These days online defamation can be a daunting thing to face. Once your reputation is marred online, it’s out there for everyone to see. The first place people come across negative material in internet search engines. However, search engines aren’t responsible for this material. They will however delete the result if you can get the website in question to omit the material. So, step 1 is dealing directly with the source to remove the unwanted content. You can send either a polite initial email with a request for removal or jump straight to a cease-and-desist letter.

Unfortunately, additional steps will be required if the post is on an anonymous site. Attorney Adam J. Savaglio, an associate at Scarfone Hawkins LLP, recommends that in the case of anonymous bloggers, the “grieving party should consider having legal counsel make a formal demand to the Internet service provider (ISP) to remove the defamatory statement and/or have the ISP release the names of the bloggers. If the ISP does not assist, it will require an application with the court to release the ISP addresses of its users. While ISPs may not oppose providing such information, they may only be willing to provide customer information on the direction of the court. This can be a costly exercise and may not produce the actual names of the anonymous parties, since in some instances the user’s IP address may be traced to a public location such as a café or library.”

That’s Step 1.

Step 2 involves contacting primary search engines to inform them of the defamatory material, the update (if successfully removed), and a request to remove the listing.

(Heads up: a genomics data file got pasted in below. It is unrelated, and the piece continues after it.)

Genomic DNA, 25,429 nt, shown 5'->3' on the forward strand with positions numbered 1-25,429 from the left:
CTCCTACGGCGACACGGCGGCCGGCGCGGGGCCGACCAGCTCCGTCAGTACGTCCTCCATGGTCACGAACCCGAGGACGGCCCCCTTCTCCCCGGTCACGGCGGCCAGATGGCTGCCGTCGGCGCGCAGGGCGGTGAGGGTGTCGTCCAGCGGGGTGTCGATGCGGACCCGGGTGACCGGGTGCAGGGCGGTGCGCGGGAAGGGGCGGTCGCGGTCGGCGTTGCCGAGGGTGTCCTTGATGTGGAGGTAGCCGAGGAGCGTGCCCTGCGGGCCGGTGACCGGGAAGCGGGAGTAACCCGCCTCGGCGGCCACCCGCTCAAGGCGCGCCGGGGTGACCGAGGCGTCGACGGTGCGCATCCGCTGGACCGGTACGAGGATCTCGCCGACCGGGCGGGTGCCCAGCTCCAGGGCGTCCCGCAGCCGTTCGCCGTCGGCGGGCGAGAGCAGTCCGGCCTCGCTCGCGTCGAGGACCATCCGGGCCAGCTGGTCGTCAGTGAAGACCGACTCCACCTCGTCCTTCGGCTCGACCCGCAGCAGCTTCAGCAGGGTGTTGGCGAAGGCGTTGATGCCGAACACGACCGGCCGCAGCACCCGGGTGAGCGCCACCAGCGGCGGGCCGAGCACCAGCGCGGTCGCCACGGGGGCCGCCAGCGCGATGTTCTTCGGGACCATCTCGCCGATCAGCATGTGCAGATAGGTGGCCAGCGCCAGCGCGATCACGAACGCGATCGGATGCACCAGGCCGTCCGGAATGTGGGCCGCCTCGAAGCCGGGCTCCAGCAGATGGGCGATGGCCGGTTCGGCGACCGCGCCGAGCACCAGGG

Savaglio also highlights an interesting point distinguishing defamatory action against an individual versus a corporation. He adds, “Unlike people, businesses are presumed not to have feelings; however, a business organization is still entitled to legal protection from reckless statements, particularly since establishing goodwill can be a rigorous process requiring years of hard work. In this case, a grieving party would only be able to assert a claim if the words are likely to produce or produced a loss of earnings, opportunities or customers.”

What a lot of people don’t consider is the social web. It’s one thing if a defamatory comment is left on a website, blog post, or some other search engine yielding site. It’s another when it’s left on the social web, like Facebook. It’s tougher to track those comments because they aren’t factored into search results. To browse comments here, you’ll have to run a social search through the social web itself. You can take advantage of SocialMention, YoName,, Folowen, Samepoint, and Google Social Search to run a monthly search gauntlet tracking inflammatory language.

In all cases, never repeatedly visit a negative site, regardless of where you find the listing. The more times a link is clicked on in a search engine, the higher it climbs up the result ranks. I’d say having a military strategy of the strongest offense being a strong defense is a sound step forward to protecting yourself against online defamation. Take care to honor your agreements, keep standards high, and take proactive measures against any disgruntled colleagues or clients.